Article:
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A leading economic historian presents a new history of financial crises, showing how some led to greater globalization while others kept nations apart
In this book, leading economic historian Harold James presents a new history of the past two hundred years of globalization and its turning points. Examining seven economic crises that occurred during this time--in the late 1840s, the simultaneous stock market shocks of 1873, the First World War years, the Great Depression era, the 1970s, the Global Financial Crisis of 2007-2008, and most recently the Covid-19 crisis--he shows how some of these ultimately pushed markets in the direction of more cross-border integration of labor, goods, and capital markets while others prompted substantial deglobalization.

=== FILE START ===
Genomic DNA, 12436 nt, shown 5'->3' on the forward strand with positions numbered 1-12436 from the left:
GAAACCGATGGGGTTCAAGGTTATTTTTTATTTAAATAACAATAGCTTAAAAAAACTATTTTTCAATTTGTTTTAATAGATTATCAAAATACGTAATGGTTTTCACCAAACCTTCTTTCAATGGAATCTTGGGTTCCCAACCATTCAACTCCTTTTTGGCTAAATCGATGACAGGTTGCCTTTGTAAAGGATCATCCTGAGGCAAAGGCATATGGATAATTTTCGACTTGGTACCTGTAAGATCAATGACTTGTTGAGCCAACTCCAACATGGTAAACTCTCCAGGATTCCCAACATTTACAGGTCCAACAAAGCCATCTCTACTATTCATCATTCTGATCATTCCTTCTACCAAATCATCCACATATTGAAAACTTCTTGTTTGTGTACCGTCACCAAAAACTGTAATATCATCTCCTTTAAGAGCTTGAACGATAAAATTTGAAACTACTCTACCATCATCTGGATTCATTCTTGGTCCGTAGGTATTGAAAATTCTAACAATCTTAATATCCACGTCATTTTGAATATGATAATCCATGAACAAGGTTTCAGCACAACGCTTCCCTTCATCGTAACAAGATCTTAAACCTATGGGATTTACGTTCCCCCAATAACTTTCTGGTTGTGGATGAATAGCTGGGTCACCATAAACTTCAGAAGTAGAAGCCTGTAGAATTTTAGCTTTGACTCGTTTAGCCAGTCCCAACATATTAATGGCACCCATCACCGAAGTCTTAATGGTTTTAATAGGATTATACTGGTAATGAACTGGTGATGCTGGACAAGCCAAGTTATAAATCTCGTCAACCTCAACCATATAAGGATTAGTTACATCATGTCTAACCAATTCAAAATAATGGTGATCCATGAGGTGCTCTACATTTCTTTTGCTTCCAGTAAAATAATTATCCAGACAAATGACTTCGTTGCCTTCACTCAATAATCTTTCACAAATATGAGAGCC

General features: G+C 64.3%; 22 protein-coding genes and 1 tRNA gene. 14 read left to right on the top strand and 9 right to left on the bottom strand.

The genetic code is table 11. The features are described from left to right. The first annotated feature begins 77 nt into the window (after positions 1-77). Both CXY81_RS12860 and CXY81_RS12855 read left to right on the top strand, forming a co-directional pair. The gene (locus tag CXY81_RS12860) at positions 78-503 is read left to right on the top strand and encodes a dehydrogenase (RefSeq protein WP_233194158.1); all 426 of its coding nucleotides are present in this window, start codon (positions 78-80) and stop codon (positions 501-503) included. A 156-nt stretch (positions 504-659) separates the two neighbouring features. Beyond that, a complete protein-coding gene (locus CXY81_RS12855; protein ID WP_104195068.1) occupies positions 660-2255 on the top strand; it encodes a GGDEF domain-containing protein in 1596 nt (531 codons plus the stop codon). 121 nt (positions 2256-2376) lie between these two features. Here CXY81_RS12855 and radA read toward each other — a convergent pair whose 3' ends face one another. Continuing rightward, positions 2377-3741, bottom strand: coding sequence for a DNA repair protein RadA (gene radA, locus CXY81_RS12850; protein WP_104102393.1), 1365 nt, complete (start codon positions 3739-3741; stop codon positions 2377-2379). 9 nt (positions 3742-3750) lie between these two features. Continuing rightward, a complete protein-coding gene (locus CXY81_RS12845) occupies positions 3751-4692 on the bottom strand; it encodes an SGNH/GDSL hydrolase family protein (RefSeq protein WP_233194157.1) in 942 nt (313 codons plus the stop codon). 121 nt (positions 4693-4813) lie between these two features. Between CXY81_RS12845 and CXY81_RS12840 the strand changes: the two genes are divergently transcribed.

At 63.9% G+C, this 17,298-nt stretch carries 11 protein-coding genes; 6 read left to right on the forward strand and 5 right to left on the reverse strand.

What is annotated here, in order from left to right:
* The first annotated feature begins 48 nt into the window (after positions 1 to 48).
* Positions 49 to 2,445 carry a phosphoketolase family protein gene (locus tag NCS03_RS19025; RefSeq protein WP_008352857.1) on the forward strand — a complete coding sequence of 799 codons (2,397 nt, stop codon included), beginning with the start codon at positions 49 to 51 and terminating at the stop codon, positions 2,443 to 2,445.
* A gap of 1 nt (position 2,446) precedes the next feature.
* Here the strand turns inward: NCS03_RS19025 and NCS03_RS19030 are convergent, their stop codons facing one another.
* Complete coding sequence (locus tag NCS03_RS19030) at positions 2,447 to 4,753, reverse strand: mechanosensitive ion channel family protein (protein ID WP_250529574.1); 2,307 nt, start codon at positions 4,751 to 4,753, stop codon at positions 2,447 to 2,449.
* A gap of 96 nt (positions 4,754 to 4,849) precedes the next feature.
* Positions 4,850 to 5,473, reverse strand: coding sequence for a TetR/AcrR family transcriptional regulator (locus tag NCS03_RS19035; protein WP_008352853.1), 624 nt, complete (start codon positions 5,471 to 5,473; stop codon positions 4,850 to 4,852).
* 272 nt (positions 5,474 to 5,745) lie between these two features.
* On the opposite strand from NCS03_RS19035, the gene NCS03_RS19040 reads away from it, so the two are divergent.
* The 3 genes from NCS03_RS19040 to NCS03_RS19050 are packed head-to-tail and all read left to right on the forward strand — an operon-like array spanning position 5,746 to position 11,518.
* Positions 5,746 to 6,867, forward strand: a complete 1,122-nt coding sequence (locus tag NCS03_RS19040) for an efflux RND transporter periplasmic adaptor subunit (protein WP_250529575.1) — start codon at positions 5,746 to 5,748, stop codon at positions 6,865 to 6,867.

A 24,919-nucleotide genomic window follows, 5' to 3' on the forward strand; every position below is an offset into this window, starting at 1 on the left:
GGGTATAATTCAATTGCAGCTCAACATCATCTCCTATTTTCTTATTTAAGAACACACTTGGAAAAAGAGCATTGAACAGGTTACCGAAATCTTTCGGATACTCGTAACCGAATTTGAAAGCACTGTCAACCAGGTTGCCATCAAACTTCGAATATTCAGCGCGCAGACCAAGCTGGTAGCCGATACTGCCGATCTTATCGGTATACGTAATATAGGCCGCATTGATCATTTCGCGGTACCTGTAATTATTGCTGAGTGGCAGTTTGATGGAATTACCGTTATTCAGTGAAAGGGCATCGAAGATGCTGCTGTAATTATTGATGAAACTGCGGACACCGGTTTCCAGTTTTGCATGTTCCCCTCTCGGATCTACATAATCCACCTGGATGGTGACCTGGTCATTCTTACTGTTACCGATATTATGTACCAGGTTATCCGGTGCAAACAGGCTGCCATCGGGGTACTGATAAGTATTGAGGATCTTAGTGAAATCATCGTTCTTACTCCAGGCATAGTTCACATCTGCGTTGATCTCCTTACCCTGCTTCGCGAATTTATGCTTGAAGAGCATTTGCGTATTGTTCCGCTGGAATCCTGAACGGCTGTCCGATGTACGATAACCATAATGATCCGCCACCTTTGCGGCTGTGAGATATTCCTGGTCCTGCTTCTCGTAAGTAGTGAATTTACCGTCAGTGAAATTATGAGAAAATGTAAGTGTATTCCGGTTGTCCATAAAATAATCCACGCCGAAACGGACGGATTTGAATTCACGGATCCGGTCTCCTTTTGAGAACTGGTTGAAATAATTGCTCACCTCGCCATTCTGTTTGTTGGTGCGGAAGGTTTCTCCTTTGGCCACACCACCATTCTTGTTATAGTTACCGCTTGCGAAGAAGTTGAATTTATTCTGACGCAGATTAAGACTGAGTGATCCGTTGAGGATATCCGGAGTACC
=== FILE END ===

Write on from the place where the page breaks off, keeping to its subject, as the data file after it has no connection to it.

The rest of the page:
James identifies two types of crises. Those prompted by shortages--such as the events of the First World War and the oil shocks of the 1970s--have led to greater globalization, as markets expand and producers innovate to increase supply. By contrast, demand-driven crises, such as those that caused the Great Depression and the Global Financial Crisis of 2007-2008, generally lead international trade to contract, resulting in less globalization--along with widespread skepticism of governments that accompanies these incidents.
The book also makes its case by examining the key observers whose writings shaped our understanding of each crisis: Karl Marx in 1848; Stanley Jevons, Léon Walras, and Carl Menger in the 1870s; German Treasury Secretary Karl Helfferich in the First World War; John Maynard Keynes in the Great Depression; Milton Friedman and Friedrich Hayek in the 1970s; Ben Bernanke in 2008; and Larry Summers and Raj Chetty in 2020.
376 pages, Hardcover, May 2023.